Presvytera Kellie Tandilyan graduated from a Classical Christian high school in rural Montana before matriculating to Hillsdale College to study Classical Languages and Literature. While there she was received into the Orthodox Church which led her to continue her studies at Hellenic College in Brookline, MA where she met and married a handsome seminarian from Armenia. She went on to receive her Master’s Degree in Education from the Waldorf Teacher training program at Antioch University with a thesis entitled “”Making Space for the Sacred: The Creative Arts and the Spiritual Development of Children””. Presvytera recently also completed the Master’s of Divinity degree at Holy Cross Greek Orthodox School of Theology.
A veteran homeschooling mom of three, she has been teaching in and out of the classroom for over twenty years. Presvytera Kellie and Father Anthony live in Wilmington, MA and serve the Dormition of the Virgin Mary parish in Somerville. When not teaching, Presvytera enjoys making music with her children, gardening, hiking and keeping company with their 11 chickens. firstname.lastname@example.org
High-Speed Internet Connection: You will also need access to high-speed internet, preferably accessible via Ethernet cable right into your computer. Using Wi-Fi may work, but will not guarantee you the optimal use of your bandwidth. The faster your internet, the better. We recommend using a connection with a download/upload speed of 5/1 Mbps or better. You can test your Internet connection here.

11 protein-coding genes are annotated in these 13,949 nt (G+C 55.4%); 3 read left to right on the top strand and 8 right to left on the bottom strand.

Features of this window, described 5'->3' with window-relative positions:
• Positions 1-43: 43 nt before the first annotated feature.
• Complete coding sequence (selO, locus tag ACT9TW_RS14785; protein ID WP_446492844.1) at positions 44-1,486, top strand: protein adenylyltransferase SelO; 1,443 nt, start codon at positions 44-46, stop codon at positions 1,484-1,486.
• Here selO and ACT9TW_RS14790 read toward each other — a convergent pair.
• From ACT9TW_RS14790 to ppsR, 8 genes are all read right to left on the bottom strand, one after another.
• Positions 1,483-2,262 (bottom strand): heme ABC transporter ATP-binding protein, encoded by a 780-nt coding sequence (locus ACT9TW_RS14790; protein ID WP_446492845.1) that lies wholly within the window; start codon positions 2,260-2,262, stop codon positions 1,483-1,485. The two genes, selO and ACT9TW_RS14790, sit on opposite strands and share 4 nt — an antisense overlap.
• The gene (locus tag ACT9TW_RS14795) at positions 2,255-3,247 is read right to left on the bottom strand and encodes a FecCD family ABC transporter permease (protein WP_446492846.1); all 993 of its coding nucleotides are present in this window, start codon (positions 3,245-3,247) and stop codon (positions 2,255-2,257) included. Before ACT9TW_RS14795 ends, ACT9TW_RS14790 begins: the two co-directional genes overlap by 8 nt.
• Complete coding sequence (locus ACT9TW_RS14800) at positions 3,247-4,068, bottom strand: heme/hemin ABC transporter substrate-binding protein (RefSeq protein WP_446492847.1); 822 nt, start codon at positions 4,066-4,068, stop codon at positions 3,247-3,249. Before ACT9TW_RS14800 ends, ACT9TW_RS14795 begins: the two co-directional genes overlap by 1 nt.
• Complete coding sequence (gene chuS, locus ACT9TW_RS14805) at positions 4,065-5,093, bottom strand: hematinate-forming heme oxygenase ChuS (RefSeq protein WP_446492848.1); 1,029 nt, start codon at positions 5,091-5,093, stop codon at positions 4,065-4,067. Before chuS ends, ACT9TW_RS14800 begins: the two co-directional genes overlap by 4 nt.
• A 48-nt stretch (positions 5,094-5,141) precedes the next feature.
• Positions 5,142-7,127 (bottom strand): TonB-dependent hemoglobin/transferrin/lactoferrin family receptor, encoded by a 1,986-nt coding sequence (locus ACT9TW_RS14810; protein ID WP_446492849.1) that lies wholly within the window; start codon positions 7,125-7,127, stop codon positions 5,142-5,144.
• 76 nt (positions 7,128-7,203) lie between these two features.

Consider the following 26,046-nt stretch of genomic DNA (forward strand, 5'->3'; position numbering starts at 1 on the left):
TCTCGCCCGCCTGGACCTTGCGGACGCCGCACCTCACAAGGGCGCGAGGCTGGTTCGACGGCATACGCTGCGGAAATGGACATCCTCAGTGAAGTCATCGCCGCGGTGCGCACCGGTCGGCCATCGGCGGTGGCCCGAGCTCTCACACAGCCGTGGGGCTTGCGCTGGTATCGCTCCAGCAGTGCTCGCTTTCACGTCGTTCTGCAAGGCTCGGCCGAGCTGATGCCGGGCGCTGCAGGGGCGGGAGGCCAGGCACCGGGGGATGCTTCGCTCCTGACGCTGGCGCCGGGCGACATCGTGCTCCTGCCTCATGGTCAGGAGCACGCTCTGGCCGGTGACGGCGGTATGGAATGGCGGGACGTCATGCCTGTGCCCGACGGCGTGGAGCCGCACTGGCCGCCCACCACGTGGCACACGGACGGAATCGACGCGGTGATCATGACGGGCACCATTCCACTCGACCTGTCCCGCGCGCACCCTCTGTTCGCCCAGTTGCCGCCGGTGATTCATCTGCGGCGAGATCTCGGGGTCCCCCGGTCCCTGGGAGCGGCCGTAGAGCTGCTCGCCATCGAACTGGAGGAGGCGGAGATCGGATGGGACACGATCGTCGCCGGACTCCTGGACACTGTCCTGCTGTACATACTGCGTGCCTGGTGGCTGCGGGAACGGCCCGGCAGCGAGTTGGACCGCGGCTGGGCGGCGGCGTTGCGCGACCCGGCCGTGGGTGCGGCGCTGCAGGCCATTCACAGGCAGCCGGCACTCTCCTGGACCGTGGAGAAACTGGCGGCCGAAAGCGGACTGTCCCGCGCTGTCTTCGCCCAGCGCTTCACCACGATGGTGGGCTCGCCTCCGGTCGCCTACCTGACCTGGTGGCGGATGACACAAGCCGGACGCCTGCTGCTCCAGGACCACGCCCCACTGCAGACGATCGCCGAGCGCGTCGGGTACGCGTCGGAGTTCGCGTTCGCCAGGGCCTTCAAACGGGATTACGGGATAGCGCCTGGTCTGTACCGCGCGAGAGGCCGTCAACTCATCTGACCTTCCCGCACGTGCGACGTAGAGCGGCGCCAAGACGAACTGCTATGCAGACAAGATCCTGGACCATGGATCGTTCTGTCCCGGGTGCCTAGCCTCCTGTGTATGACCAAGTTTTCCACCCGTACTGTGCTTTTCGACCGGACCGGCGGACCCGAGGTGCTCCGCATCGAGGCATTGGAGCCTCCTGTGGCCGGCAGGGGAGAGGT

Webcam: You may use an external webcam or one that is built in to the computer.
Headset: We recommend using a headset rather than a built-in microphone and speakers. Using a headset reduces the level of background noise heard by the entire class.
Zoom: We use a web conferencing software called Zoom for our classes, which enables students and teachers to gather from around the globe face to face in real time. Zoom is free to download and easy to use.
- Visit zoom.us/download.
- Click to download the first option listed, Zoom Client for Meetings.
- Open and run the installer on your computer.
- In August, students will be provided with instructions and a link for joining their particular class.
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First, read the available course descriptions, noting prerequisites, target grades, and course objectives. If you think your student is prepared for the course, go ahead and register. After registration, a placement assessment may be provided to students, depending on the course and the student’s previous enrollment with Scholé Academy. Registration is finalized when the student’s placement assessment has been returned by the course instructor with placement confirmation.
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Our Assistant to the Principal will be in touch with you after your enrollment to help you with next steps, including any placement evaluations that may be required for your course selections.
This registration will be finalized when the student’s placement assessment has been returned by the course instructor with placement confirmation.